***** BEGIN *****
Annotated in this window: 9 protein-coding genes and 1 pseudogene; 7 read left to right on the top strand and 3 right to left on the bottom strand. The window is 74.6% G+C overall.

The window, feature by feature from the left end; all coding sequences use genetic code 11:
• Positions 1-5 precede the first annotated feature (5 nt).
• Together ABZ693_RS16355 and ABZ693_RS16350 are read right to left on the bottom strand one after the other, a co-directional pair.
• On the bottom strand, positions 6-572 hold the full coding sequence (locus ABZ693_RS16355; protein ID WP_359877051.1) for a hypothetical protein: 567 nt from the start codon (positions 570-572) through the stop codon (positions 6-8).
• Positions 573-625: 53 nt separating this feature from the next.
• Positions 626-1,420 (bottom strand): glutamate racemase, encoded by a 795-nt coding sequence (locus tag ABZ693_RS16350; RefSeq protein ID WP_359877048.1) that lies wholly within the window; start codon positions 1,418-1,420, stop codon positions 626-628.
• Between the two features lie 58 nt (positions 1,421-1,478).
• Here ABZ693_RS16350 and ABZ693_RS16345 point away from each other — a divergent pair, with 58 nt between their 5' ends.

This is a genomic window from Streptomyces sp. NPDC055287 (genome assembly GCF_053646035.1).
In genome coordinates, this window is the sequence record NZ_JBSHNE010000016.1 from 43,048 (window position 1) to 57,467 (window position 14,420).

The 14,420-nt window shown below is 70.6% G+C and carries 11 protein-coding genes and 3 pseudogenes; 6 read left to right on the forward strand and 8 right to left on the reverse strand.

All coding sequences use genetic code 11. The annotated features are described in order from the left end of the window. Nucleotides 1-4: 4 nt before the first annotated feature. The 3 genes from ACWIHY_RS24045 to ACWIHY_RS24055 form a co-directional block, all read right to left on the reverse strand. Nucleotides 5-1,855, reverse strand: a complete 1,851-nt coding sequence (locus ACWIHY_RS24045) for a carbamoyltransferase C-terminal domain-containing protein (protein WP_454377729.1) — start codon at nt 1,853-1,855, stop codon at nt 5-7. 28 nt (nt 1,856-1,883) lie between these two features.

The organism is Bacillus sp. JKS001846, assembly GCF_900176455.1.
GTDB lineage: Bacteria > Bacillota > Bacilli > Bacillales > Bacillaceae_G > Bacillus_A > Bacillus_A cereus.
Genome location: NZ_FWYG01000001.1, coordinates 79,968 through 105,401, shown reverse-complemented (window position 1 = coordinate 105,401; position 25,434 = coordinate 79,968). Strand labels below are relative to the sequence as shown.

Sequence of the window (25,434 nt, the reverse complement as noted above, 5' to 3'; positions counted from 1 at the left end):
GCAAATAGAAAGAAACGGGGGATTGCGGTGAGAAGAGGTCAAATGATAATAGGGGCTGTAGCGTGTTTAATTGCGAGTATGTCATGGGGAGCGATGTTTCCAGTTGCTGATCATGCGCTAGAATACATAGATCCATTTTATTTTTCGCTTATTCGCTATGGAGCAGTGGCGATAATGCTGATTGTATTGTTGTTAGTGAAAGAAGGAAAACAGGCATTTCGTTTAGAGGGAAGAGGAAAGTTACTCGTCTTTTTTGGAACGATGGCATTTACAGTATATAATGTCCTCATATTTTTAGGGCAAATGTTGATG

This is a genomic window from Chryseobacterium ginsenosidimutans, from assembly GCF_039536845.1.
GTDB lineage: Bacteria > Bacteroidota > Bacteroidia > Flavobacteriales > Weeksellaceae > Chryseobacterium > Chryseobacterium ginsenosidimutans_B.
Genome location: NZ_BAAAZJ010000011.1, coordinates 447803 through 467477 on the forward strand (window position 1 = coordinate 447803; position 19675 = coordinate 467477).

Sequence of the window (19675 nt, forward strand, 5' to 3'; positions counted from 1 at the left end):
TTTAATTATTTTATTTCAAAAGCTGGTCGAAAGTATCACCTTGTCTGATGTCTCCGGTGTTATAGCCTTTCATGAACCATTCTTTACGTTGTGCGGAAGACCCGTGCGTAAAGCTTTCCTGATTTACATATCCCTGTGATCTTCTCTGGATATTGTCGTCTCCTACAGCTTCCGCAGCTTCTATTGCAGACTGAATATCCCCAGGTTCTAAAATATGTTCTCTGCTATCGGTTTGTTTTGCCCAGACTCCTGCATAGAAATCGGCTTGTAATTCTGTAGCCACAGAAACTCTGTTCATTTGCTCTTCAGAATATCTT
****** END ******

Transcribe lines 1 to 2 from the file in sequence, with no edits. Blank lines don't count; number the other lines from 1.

Annotated in this window: 9 protein-coding genes and 1 pseudogene; 7 read left to right on the top strand and 3 right to left on the bottom strand. The window is 74.6% G+C overall.

The window, feature by feature from the left end; all coding sequences use genetic code 11: